This isn't directly about languages, but it's about something we all have to face at times in our lives. I've generally tried to keep this blog centered on topics specific to language learning (hence my disclaimer) but I think there is value in sharing it with others, including value to myself for opening up.
Two years ago, I was at the high point in my life. I had just returned from amazing travel experiences. I had begun training for a marathon. I had cleared all the distractions from around me. My finances were good. I was surrounded by interesting people. I was in the best health of my life. And I had just decided to take on an exciting new job.
At that time, I was full of optimism. There was nothing I couldn't do, and I saw the best in every situation and in every person around me. And one day I saw this girl and it was love at first sight. I decided I would make her mine, and with so much confidence, you can surely imagine that I did not fail to do that.
Nothing is ever perfect, and there were bumps, but I was happy — happier in this relationship than I had ever been in the past. I credited most of that to her, and found myself wanting to spend as much time together as possible.
The slippery slope
The first problem was that I began to compromise little pieces of the things that had brought me to this high point in my life. She liked to socialize at bars and clubs, so by extension I began spending more time in bars and more time drinking, because I wanted to be with her.
Gradually, I stopped doing the things that made me happy on my own. I paid less attention to languages. I stopped running as much. I started eating foods less responsibly. I even picked up a smoking habit.
Eventually, I wasn't working out at all. I had let my language studies go silent. I was spending every night drinking alcohol, smoking cigarettes, eating lousy food. I was sleeping poorly and my quality of life had diminished greatly, but I was still with this person who made me happy so I thought maybe it was just time to shift my priorities in life and start a new chapter.
Nobody is perfect, and eventually the shine wears off. Slowly I started to see the blemishes, and when the rose-colored glasses came off, the fights started. Without all those other things that made me happy, all of my eggs were in one basket and that basket wasn't enough anymore. And when you're getting your happiness from just one source, the ripples in that source are amplified in how you feel them.
I tried to put attention back onto some of those old habits, and to re-gain some of that consistency I used to have, but now the addition of other activities was seen as competing with the 100% attention I had been giving to her, so those things never lasted. The stress never got easier, and the fights got worse.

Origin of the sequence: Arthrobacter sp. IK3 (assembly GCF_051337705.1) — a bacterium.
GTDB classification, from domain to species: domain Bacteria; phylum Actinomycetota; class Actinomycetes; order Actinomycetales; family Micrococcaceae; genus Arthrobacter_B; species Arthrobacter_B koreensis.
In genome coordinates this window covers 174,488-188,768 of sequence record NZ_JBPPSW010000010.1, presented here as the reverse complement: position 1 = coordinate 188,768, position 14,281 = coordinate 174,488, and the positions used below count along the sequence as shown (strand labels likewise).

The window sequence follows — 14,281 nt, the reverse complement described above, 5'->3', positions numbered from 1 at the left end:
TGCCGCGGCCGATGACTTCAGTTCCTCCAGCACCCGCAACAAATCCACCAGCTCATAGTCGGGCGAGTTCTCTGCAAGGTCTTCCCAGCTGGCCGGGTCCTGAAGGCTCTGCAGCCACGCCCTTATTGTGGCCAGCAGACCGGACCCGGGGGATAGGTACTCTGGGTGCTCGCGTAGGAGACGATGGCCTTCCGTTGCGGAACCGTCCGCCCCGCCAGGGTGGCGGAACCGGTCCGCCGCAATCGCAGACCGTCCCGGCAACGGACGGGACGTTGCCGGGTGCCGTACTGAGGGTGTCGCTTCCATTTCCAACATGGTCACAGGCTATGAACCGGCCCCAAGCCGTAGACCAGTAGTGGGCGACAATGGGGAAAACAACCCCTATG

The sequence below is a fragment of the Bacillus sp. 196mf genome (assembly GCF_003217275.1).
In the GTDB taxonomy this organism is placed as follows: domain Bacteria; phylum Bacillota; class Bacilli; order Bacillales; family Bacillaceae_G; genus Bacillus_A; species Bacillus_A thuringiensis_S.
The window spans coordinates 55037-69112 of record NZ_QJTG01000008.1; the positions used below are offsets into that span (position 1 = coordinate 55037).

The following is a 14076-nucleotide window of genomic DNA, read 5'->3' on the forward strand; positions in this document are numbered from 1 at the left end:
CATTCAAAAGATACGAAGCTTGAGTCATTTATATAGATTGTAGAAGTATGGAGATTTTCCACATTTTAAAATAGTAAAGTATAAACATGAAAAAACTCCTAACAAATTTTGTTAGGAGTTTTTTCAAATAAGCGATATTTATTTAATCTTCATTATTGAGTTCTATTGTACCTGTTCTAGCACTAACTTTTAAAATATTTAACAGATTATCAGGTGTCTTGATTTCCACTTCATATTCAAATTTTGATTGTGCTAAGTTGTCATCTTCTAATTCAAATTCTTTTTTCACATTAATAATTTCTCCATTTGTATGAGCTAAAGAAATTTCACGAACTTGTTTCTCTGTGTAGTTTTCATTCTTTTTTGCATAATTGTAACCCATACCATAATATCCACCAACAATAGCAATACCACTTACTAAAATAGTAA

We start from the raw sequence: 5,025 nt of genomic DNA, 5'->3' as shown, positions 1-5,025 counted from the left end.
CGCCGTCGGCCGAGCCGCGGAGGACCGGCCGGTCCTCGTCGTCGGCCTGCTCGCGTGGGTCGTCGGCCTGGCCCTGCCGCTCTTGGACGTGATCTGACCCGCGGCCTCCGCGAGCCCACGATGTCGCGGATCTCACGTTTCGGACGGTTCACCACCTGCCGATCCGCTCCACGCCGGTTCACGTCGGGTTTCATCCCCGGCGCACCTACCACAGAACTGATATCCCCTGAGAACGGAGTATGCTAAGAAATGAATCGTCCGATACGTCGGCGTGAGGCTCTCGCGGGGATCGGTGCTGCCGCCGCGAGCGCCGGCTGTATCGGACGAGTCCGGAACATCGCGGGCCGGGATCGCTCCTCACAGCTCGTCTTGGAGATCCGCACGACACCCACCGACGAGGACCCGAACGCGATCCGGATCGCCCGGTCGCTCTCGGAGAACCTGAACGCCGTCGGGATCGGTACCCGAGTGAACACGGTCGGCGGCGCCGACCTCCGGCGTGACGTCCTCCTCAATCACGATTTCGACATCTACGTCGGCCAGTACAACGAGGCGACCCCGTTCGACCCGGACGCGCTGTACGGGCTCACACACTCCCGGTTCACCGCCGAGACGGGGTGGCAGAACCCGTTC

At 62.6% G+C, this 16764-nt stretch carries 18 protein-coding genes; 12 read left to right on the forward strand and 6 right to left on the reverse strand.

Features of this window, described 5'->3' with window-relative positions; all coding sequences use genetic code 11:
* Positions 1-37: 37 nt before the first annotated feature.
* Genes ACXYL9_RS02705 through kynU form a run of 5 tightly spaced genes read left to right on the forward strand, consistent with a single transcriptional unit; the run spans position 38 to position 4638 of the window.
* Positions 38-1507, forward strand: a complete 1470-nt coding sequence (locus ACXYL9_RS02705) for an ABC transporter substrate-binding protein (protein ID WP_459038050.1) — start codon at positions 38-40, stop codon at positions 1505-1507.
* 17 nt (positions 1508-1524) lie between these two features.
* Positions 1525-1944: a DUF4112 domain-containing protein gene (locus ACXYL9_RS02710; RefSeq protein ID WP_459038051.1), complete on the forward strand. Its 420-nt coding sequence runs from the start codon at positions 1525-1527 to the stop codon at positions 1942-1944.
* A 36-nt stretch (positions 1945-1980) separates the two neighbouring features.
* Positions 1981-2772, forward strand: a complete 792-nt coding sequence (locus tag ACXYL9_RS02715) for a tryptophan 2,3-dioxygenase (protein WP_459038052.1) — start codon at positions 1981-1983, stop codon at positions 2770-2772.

All of my time, energy, and attention was directed into one place. The happiness I got back was diminishing, and the stress I got was increasing. You might think that's bad enough already, but it's precisely at this point of weakness, with no support around me, that I had four deaths around me — two cousins, an aunt, and a friend of the family — all in just a few months.
For several months I've been an unhappy person, spending afternoons talking to a counselor, spending evenings getting drunk at a bar, and then going home at night either to fight or to just ignore reality and pretend nothing exists. (And torturing my Facebook friends with cryptic, moody status updates that revealed how unhappy I've been.)
At the end of the tunnel
A lot of things get put into perspective by a simple reminder of how temporary this life really is, but even that perspective can be skewed when you get more than just a simple reminder, so it took some time to sort it out.
What eventually did it for me was space. First a few days I spent on a trip out of town helped me to clear my head. Then, a week she spent out of town gave me the time to figure out that I was involved in an unhealthy relationship. Not because it's anyone's fault, but because our two realities are simply too different to work well together. Being together required each of us to sacrifice too much of who we are, and I finally realized and accepted that it doesn't have to be that way.
This experience centers around a toxic relationship, but the lessons learned are good in many parts of life. Diversity is vital to consistency. Any good economist can tell you about how a stable, diverse portfolio is better able to absorb the impact of one bad investment. Economists can also tell you about the fallacy of sunk costs, and why loss aversion can hold us to a bad decision far longer than what is rational.
But to me, the most important lesson starts with defining for myself who I am, and then not compromising that for anyone or anything. It's letting everything else in my life find where it fits based on a clear understanding of who I have chosen to be.
There is light at the end of the tunnel. I still love my job. I'm still debt free. And I've still got this blog. It shouldn't be hard to return to my other habits as well as to find new ones, and to grow from this experience.